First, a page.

Digestion and absorption of carbohydrates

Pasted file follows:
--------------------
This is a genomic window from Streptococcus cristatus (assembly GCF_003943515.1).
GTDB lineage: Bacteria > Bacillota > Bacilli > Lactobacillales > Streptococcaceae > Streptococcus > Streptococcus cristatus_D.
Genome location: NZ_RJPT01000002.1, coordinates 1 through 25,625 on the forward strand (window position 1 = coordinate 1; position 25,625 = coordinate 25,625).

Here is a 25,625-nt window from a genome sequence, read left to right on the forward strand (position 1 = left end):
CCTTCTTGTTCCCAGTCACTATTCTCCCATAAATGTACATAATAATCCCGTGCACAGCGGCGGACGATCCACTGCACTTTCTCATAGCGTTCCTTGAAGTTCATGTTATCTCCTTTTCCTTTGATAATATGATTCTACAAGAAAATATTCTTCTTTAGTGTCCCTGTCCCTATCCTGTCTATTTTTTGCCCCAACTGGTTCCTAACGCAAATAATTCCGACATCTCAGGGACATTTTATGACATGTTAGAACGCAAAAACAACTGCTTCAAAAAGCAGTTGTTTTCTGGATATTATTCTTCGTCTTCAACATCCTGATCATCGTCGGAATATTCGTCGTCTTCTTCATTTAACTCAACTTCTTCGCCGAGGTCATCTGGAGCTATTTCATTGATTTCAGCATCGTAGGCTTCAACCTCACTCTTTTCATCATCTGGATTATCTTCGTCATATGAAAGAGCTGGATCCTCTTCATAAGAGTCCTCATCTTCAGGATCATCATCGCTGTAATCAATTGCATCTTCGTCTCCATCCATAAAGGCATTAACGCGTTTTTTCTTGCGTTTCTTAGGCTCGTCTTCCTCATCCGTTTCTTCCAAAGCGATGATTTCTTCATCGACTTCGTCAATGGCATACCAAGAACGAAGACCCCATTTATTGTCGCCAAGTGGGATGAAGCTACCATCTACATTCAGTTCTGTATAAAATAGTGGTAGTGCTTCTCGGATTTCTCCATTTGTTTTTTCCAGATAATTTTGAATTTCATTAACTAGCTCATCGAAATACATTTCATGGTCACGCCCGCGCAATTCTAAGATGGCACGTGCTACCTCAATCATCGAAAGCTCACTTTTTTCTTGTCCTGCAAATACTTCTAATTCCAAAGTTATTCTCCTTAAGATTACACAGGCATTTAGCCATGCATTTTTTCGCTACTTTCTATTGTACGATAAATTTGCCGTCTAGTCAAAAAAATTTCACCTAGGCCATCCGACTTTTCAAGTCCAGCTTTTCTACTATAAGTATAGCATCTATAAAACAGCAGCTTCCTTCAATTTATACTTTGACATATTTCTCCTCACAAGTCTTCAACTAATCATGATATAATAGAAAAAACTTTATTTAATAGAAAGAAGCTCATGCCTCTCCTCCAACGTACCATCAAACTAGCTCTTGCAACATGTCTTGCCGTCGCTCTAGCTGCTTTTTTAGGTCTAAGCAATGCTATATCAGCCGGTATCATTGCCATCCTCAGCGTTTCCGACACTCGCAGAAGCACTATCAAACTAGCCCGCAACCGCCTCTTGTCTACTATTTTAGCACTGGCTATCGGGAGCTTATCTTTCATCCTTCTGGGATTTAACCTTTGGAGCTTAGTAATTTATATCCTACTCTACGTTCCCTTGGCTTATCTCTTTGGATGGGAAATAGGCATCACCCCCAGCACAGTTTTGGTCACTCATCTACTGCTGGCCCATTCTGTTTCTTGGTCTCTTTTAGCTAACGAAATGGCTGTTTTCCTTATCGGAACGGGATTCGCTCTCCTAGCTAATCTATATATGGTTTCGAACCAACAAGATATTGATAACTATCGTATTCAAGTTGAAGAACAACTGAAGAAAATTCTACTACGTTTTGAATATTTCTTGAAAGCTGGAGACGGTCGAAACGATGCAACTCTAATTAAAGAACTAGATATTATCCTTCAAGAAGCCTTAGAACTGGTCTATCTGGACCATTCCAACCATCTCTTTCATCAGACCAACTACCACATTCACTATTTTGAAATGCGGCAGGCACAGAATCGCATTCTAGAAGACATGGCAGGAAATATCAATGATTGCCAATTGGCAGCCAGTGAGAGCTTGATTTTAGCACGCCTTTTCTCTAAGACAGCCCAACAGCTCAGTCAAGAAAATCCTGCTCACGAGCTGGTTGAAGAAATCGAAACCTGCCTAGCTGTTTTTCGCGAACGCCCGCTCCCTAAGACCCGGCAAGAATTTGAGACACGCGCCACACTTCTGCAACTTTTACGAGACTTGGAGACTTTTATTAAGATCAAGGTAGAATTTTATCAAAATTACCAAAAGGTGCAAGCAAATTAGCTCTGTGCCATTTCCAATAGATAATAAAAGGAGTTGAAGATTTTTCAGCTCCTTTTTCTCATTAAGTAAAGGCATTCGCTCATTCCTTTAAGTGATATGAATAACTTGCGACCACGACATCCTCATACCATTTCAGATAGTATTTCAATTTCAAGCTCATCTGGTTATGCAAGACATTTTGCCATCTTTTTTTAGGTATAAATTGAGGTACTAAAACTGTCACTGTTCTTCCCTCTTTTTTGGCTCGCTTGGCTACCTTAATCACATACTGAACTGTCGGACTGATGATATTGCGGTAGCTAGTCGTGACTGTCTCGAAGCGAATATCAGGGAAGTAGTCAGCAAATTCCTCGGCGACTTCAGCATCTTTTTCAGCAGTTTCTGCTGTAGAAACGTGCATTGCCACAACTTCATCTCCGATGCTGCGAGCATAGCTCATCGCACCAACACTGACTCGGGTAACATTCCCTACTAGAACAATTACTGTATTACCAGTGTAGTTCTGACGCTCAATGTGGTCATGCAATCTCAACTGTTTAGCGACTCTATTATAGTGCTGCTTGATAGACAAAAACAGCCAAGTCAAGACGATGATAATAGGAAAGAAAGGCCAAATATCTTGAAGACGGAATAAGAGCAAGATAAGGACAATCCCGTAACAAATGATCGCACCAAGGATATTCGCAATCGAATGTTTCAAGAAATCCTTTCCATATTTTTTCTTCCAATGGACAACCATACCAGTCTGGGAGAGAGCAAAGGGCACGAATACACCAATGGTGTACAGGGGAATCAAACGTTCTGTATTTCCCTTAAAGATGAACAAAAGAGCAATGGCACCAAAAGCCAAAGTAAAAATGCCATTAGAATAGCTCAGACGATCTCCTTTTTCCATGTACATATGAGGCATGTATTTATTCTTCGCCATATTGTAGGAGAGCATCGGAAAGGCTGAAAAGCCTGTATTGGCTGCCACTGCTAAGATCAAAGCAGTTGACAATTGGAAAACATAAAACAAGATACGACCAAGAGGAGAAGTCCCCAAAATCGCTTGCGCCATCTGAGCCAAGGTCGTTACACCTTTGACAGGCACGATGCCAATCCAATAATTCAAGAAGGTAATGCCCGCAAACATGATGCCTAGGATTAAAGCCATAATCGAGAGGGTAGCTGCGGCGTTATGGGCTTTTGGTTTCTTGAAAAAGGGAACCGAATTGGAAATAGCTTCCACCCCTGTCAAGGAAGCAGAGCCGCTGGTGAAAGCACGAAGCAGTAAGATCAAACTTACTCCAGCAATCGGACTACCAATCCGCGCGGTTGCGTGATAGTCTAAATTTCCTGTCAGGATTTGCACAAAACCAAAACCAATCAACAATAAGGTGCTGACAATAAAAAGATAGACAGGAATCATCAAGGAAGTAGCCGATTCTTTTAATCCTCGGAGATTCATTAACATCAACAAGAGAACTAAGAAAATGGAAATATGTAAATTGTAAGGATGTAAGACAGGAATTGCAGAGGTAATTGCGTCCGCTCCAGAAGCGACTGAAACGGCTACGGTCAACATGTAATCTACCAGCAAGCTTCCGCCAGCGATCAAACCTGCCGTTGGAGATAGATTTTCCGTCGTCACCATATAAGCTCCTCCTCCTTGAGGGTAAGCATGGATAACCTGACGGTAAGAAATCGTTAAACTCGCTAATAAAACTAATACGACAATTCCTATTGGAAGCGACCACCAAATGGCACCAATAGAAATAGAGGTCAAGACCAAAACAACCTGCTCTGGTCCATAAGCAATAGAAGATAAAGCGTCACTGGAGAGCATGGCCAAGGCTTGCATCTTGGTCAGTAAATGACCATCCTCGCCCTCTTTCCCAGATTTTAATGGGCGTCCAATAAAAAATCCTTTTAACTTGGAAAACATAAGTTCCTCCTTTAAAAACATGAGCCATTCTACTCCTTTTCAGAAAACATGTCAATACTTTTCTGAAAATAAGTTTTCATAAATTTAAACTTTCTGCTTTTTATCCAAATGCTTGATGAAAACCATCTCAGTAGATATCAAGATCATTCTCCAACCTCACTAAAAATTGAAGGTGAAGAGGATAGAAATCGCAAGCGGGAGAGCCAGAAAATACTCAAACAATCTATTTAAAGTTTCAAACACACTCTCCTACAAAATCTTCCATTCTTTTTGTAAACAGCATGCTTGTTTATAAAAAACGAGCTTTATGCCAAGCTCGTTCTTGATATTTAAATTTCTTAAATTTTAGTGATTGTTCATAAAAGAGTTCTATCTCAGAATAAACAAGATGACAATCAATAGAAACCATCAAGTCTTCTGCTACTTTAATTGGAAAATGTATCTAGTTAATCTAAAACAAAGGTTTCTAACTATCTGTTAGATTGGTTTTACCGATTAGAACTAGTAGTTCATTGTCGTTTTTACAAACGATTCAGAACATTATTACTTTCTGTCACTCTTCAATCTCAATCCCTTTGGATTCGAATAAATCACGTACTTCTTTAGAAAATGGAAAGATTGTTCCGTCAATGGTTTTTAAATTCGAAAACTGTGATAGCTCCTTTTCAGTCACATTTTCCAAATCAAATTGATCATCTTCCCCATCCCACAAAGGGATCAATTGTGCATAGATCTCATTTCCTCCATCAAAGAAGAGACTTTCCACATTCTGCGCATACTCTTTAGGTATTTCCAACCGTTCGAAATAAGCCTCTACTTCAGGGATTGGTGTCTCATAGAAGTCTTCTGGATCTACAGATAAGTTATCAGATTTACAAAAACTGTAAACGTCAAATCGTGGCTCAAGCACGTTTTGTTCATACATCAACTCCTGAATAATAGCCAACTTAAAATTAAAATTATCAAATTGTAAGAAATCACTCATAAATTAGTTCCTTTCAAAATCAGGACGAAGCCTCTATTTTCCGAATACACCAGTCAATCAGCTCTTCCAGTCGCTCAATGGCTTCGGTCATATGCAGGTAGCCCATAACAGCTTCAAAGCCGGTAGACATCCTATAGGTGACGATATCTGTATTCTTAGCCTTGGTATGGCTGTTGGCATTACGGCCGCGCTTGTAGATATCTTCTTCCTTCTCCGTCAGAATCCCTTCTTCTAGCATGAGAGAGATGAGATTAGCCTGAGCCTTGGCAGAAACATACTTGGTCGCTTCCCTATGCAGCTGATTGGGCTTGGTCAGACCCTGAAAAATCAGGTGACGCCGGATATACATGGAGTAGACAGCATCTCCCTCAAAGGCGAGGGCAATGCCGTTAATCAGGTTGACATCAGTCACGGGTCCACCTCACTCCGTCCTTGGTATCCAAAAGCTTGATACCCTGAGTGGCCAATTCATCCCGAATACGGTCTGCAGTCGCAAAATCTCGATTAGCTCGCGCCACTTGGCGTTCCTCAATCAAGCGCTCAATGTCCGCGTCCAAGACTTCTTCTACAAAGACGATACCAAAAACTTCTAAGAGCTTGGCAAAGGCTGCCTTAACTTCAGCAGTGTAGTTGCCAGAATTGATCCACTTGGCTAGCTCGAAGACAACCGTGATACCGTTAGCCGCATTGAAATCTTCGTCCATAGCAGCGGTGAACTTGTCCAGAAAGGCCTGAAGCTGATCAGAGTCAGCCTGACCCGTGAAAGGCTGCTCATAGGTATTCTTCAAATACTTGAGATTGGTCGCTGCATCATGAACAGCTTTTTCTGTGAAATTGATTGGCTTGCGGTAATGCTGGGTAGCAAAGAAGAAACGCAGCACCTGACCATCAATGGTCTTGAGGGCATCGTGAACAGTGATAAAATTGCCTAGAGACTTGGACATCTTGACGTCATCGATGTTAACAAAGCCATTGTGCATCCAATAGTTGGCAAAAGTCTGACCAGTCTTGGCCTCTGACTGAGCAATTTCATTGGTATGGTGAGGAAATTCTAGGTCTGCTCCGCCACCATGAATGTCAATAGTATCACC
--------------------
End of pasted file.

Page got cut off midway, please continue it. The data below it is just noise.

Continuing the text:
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Carbohydrates are the major dietary sources of energy for humans. While most dietary carbohydrates are derived from multiple botanical sources, lactose and trehalose are the only animal-derived carbohydrates of relevance for human diet. The nutritional value of all carbohydrates depends on their digestion into monosaccharides by glucosidases of the gastrointestinal tract. Digestion of starch, the carbohydrate most abundantly consumed by humans, depends on the concerted activity of the six enzyme activities: salivary and pancreatic amylases, sucrase-isomaltase, and maltase-glucoamylase. Simpler carbohydrates such as sucrose, lactose, or trehalose only require the activities of sucrase, lactase, and trehalase, respectively, for their digestion. Glucose, galactose, and fructose are the main monosaccharides produced by digestion of dietary carbohydrates that are metabolized by humans. Depending on the requirements of individuals, these monosaccharides may follow metabolic pathways of either energy generation or energy storage. The imbalance between energy expenditure and dietary intake of energy-rich foods has a direct relationship to the development of diseases involving energy metabolism, such as obesity or diabetes. These effects have led to attempting the classification of carbohydrates based on their potential to induce physiologic effects in humans. However, to understand and manipulate the physiologic responses of the human organism to carbohydrate feeding, detailed studies to identify the multiple enzyme/substrate interactions among the large variety of available carbohydrates and the eight glucosidic activities of the human gastrointestinal tract are necessary. © 2009 by Taylor %26 Francis Group, LLC.